Trustees charged with overseeing pools of mortgage-backed securities hold the ability to rightfully foreclose on homes when delinquent borrowers refuse to leave, according to a recent ruling in Alabama, the third in recent weeks there involving trustees. The ruling however, is by no means definitive.
The case – Wells Fargo Bank (WFC)
v. Edward J. Thomas – came out of Montgomery County in late March and closely parallels two other rulings in the state of Alabama that have addressed similar standing issues when a trustee is party to a foreclosure.
Judge Charles Price in the Circuit Court of Montgomery County ruled Wells Fargo Bank in its capacity as trustee for asset-backed certificates held in the Soundview Home Loan Trust
possessed the standing to foreclose on a loan within the trust.
The two other cases – U.S. v. Congress
and Horace v. LaSalle Bank –
varied in their outcomes, with the judge in Congress saying a
former homeowner challenging a foreclosure has no third-party standing to challenge the terms of the pooling and servicing agreement connected to the trust. Meanwhile, the judge in Horace said the homeowner (Horace) "is a third-party beneficiary of the pooling and servicing agreement … without such … plaintiff Horace and other mortgagors similarly situated would have never been able to obtain financing."
Attorneys working on the cases have said the courts' seemingly different outcomes on the issue of third-party beneficiary status will probably be ironed out on appeal.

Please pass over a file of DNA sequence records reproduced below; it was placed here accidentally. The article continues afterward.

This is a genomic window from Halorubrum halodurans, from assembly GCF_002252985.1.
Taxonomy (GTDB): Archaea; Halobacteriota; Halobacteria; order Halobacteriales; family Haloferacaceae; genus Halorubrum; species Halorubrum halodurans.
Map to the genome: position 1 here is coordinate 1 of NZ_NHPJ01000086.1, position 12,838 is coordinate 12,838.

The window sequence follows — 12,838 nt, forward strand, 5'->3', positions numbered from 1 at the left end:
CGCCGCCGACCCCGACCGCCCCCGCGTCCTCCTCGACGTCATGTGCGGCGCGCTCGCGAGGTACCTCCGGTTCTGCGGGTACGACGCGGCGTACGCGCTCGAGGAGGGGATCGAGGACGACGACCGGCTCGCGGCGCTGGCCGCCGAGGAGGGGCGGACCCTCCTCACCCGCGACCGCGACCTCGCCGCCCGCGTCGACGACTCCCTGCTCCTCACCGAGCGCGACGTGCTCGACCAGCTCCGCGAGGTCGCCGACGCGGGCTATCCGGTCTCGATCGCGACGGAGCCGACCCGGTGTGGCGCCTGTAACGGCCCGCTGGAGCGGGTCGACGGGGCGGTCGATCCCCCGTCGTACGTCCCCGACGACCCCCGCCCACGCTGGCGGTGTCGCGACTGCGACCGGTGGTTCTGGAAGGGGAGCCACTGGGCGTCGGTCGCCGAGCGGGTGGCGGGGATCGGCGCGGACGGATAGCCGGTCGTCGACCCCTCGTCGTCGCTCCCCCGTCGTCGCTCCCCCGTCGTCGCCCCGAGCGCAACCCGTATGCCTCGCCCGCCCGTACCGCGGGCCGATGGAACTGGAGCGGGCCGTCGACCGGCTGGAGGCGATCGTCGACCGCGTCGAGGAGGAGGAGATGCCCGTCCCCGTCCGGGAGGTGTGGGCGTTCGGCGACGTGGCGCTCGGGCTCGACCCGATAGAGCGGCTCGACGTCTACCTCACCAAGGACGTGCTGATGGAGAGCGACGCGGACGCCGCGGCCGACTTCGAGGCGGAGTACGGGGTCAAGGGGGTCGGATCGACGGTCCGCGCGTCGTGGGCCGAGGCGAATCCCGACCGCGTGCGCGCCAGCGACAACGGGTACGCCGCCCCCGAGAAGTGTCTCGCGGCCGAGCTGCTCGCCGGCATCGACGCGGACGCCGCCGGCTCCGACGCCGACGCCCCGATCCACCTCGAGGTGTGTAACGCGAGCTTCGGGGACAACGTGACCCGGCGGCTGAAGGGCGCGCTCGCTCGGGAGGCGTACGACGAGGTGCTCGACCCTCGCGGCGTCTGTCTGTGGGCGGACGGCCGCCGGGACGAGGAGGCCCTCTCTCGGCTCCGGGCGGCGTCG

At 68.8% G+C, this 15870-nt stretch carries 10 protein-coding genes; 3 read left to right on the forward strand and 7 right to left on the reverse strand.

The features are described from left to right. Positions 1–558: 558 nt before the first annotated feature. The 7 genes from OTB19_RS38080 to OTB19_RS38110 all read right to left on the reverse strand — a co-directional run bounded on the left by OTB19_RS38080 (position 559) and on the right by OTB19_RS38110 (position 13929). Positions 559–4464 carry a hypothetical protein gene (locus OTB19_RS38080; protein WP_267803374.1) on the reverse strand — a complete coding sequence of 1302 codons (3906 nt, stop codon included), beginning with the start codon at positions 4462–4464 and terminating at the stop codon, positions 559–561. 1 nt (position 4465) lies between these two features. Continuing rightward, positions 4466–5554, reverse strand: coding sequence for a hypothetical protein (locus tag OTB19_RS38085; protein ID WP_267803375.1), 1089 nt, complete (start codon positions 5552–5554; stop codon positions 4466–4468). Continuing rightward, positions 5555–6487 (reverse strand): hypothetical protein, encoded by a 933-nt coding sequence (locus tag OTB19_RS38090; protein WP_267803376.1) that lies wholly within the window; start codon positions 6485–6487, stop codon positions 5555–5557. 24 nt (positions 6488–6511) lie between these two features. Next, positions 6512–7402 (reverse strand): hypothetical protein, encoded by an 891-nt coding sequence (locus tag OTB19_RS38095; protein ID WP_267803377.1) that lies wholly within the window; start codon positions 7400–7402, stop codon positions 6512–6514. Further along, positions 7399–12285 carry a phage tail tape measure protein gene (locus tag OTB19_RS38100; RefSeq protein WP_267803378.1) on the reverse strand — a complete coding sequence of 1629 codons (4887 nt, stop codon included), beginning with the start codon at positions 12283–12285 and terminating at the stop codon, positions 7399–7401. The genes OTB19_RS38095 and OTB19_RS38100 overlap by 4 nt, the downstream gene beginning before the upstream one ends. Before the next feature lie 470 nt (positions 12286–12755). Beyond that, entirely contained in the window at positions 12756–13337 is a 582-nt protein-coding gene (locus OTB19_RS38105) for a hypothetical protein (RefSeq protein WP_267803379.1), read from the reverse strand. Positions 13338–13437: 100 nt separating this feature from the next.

In Wells Fargo v. Thomas, the case revolved around a $480,000 mortgage issued by Option One Mortgage
to a builder by trade.
The defendant, Edward Thomas, defaulted on the note after making a few payments, court documents say. Thomas remained in the home after the foreclosure was complete in March 2008 and later challenged Wells Fargo's foreclosure saying as trustee it "did not have standing to foreclose." The case notes that the Thomases have refused to leave and have remained in the home for more than three years without any payment of any kind.
Thomas argued New York law governed the case based on the pooling and securitization agreement.
But the court sided with Wells Fargo, saying the Thomases were not parties to the PSA and that one section of their mortgage even stipulates that "this security instrument shall be governed by federal law and the law of jurisdiction in which the property is located." In this case, the property is in Mathews, Ala.
The Thomases' also lost on their counterclaims, which included allegations that Option One, the originator, "engaged in predatory lending through its loans to Thomas." The Thomas family also filed third-party claims against Lender Processing Services
alleging the mortgage processing services firm charged "illegal fees through its technology, attorney network and practices" among other allegations. The claims against LPS were dismissed with the court declaring a "failure to produce such evidence leaves the trial court with no choice but to grant summary judgment in favor of the moving party."
The Wells Fargo v. Thomas suit is the third case of this type to surface in Alabama. Thus far, the outcome of the three cases is two courts have denied third-party beneficiary status to borrowers on the PSA agreements while also granting the trustee standing to foreclose. The remaining case -- Horace -- said the trustee had no standing to foreclose, and it recognized third-party rights for the homeowner on the PSA.
Write to Kerri Panchuk.